reasons for an attack were given in only one instance, it is not known
bombings began anew in May, 1987, or what event, if any, triggered
Since the initial targets were freight forwarding companies, thorough
goods are transported to Cuba via third countries, one possible motive
be to force these companies to stop. It is also not presently
whether all of the attacks are interrelated and are the result of
of one group, or if they are alike solely because of the general nature
the target - anti-Castroism - and are being committed by more than one
Before this can be determined, there are many differences and
which need to be considered regarding targets, victims and modus
13 attacks which appear to be anti-Castro in nature and which have been
as either terrorist incidents or suspected terrorist incidents, nine
the use of pipe bombs, of which one failed to detonate. They are
May 1, 1987, a pipe bombing at Cubanacan in Miami;
May 2, 1987, a pipe bombing at Almacen El Espanol in Hialeah, Florida;
May 25, 1987, a pipe bombing at Cuba Envios in Miami
July 30, 1987, a pipe bombing at Machi Community Services in Miami;
August 27, 1987, a pipe bombing at Va Cuba in Hialeah;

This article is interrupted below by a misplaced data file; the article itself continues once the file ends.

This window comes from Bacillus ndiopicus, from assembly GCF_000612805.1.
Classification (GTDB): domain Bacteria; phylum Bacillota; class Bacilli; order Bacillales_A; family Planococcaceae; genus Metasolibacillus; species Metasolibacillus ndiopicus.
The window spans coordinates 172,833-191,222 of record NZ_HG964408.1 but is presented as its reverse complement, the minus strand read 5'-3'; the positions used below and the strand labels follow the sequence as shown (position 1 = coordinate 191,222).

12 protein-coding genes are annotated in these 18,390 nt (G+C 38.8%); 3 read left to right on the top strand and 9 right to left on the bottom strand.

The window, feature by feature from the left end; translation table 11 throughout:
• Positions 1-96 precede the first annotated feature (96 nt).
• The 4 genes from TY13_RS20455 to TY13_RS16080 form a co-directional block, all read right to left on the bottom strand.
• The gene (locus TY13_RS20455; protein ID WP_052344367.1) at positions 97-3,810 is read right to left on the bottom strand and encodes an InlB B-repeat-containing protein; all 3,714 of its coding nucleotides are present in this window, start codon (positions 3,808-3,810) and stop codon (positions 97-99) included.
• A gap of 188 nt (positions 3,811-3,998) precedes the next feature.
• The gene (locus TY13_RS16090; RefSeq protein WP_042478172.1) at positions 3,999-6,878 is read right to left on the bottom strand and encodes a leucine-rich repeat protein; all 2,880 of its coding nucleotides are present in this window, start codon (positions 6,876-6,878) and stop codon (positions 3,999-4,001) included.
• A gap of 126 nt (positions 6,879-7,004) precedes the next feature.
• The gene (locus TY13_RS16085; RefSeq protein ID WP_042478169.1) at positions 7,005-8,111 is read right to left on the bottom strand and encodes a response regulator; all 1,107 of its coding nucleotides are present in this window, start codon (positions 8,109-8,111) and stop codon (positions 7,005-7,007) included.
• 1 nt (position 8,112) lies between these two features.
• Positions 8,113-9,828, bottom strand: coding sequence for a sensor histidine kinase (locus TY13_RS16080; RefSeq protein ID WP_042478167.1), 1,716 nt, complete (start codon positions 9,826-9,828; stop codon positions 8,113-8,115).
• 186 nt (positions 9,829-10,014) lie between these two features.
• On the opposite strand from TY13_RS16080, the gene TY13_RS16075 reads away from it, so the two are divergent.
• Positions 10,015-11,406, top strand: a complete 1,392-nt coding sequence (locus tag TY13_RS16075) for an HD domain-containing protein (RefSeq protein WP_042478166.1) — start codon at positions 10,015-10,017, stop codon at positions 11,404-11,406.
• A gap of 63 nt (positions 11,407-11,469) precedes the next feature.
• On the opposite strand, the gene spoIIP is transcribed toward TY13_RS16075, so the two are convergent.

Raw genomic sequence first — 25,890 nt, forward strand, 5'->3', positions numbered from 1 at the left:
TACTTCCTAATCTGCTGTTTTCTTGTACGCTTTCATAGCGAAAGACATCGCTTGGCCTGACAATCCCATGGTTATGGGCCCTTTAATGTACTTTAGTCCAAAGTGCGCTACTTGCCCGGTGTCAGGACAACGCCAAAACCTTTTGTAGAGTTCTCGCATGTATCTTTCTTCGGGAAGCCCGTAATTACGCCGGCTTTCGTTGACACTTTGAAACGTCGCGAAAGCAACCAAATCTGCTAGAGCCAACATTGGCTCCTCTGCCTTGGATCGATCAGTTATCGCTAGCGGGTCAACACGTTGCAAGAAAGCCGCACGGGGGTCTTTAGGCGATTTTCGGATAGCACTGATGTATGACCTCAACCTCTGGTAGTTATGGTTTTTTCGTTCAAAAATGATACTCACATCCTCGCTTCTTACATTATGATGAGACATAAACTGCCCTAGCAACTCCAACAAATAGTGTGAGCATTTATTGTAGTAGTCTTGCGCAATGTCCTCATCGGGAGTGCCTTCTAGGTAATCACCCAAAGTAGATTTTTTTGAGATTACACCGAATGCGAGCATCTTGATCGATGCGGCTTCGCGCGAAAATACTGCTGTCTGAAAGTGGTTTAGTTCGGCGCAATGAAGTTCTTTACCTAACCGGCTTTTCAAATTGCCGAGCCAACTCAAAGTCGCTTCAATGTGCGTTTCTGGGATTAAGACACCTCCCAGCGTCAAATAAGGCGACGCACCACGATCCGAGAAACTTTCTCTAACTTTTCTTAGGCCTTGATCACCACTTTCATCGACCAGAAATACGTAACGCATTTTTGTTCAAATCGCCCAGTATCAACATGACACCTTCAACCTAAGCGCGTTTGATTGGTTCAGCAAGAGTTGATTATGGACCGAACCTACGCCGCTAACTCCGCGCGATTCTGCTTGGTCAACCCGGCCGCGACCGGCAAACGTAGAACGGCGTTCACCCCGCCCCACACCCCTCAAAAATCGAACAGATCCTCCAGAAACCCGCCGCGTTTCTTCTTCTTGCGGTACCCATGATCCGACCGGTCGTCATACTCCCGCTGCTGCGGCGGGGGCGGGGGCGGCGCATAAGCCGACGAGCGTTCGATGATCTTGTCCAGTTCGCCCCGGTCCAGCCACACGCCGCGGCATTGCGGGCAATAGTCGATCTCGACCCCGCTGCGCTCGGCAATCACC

January 2, 1988, a pipe bombing at Miami-Cuban in Miami;
May 3, 1988, a pipe bombing at the Cuban Museum of Arts and Culture in
May 26, 1988, a bombing at the residence of the executive director for
the Institute of Cuban Studies in
Gables, Florida, claimed by the AIC;
September 5, 1988, a pipe bombing at Bela Cuba in Miami;
September 18, 1988, a bombing intended for a leader of the Reunion
a group which advocates that all persons
should be able to enter or leave Cuba as
please, in Miami;
February 24, 1989, an attempted pipe bombing at Almacen El Espanol in
March 26, 1989, a bombing at Marazul Charters in Miami; and
September 10, 1989, a bombing at Super Optical in Hialeah.
12 successful bombings, 11 occurred either during the late evening or
morning hours, between 10:20 p.m. and 3:45 a.m.; the most recent
occurred at 5:50 a.m. Although some of the bombings have
targeted residences, there have been no deaths or injuries as a result.
the pipe bombings were claimed, and no prior warning calls were
Only one of the other bombings was claimed, and in another, targeting a
of the Reunion Flotilla, there was a warning call but no claim of
These two attacks were unlike any of the other bombings in that private
were targeted. In the other attacks, businesses and in one case a
six bombings have been positively linked through forensic
Toolmarks on the six devices are identical, indicating that the same
was used to construct them. Tests have not been completed on the
pipe bombings. It has not been determined if they are identical
the first six. The first six pipe bombings are also similar in